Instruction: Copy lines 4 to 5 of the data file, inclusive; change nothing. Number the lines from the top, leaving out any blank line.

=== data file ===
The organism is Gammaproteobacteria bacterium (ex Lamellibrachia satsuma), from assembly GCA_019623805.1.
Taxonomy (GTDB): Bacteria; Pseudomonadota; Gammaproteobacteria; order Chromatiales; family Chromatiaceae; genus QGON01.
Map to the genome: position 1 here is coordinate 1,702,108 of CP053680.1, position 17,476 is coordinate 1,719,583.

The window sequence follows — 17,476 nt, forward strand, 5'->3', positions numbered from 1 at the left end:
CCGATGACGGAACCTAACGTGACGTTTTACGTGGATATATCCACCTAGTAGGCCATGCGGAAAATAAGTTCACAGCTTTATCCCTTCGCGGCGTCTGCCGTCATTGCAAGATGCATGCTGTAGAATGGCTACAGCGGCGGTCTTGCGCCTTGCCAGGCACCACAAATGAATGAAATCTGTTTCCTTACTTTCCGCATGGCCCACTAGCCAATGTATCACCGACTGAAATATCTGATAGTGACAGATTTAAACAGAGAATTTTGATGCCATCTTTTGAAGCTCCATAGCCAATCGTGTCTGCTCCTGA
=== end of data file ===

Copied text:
The window sequence follows — 17,476 nt, forward strand, 5'->3', positions numbered from 1 at the left end:
CCGATGACGGAACCTAACGTGACGTTTTACGTGGATATATCCACCTAGTAGGCCATGCGGAAAATAAGTTCACAGCTTTATCCCTTCGCGGCGTCTGCCGTCATTGCAAGATGCATGCTGTAGAATGGCTACAGCGGCGGTCTTGCGCCTTGCCAGGCACCACAAATGAATGAAATCTGTTTCCTTACTTTCCGCATGGCCCACTAGCCAATGTATCACCGACTGAAATATCTGATAGTGACAGATTTAAACAGAGAATTTTGATGCCATCTTTTGAAGCTCCATAGCCAATCGTGTCTGCTCCTGA